Disappointingly, before it adjourned the 109th Congress failed to provide citizens of the District of Columbia with voting representation in the House of Representatives. The bipartisan DC Voting Rights Act, sponsored by Rep. Davis (R VA) and Del. Norton (D DC), H.R. 5388, was headed toward a floor vote right up to adjournment, but House leadership blocked the vote. Still, the bill advanced further than any DC voting rights proposal has in more than a generation. The excellent coordination among a few state and local Leagues and the LWVUS, especially the hard work done by the LWV of Utah, contributed to this progress. The LWVUS and coalition partners have already begun to work with the leadership of the new Congress to ensure enacting DC voting rights is a priority for the new majority in the 110th.
The Grassroots Lobby Corps, the League's legion of online activists, grew dramatically in numbers and impact in 2006, more than tripling its membership. The LWVUS Advocacy team generated 39 action alerts on our priority issues, more than twice the number of alerts sent during the previous Congress. Most notably, because our online activists are responding to the urgency and importance of our alerts in increasing numbers, more of our messages are reaching Members of Congress. The number of e-mail messages sent through the League's easy, online system increased by 500 percent!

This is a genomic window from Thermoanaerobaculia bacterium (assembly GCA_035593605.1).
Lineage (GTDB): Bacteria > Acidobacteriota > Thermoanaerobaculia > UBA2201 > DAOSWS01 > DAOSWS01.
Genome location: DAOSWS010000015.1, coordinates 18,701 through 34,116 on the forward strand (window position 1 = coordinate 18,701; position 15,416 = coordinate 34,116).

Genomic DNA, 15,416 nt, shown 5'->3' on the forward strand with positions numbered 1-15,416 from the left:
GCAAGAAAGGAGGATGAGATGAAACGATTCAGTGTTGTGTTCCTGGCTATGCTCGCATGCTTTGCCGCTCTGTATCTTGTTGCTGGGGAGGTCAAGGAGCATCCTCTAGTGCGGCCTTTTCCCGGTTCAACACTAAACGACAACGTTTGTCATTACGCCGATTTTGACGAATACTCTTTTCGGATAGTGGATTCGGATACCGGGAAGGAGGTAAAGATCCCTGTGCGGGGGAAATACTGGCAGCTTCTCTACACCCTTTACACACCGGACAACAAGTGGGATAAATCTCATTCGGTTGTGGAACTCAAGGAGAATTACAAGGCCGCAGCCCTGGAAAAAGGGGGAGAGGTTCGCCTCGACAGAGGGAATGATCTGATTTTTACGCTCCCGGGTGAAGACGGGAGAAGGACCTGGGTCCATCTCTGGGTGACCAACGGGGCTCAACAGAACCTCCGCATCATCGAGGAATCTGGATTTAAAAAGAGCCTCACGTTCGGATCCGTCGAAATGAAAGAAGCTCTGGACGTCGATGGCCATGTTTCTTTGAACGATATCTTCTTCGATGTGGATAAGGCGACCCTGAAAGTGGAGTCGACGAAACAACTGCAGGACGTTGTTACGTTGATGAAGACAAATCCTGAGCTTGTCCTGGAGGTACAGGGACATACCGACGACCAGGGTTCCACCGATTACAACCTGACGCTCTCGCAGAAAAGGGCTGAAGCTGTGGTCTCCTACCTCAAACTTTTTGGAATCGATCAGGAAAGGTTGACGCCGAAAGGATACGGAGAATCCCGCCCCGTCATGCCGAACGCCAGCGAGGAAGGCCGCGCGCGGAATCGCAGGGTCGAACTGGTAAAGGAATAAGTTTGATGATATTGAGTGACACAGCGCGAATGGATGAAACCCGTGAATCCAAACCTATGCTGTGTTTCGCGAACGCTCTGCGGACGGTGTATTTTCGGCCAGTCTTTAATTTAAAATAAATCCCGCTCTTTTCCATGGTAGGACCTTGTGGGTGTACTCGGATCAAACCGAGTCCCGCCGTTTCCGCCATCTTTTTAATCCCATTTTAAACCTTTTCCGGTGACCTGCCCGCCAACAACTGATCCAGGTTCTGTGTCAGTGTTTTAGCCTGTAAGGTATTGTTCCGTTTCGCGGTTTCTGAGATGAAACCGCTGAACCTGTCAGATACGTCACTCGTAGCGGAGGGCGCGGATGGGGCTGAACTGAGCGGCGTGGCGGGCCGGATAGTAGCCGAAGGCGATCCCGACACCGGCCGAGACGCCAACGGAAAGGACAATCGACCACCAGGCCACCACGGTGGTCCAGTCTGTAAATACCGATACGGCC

Thanks to all of you who take a few minutes to respond to our action alerts. To keep flooding Congress with our concerns, forward the next action alert you receive to people you know with a personal note asking them to sign up to receive free League action alerts by e-mail.
To learn more about how you can take action on the League's priority issues, please see Hill Bulletin on page 14. Also visit Take Action at www.lwv.org and sign up for the Grassroots Lobby Corps to receive action alerts by e-mail.
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|Date:||Feb 1, 2007|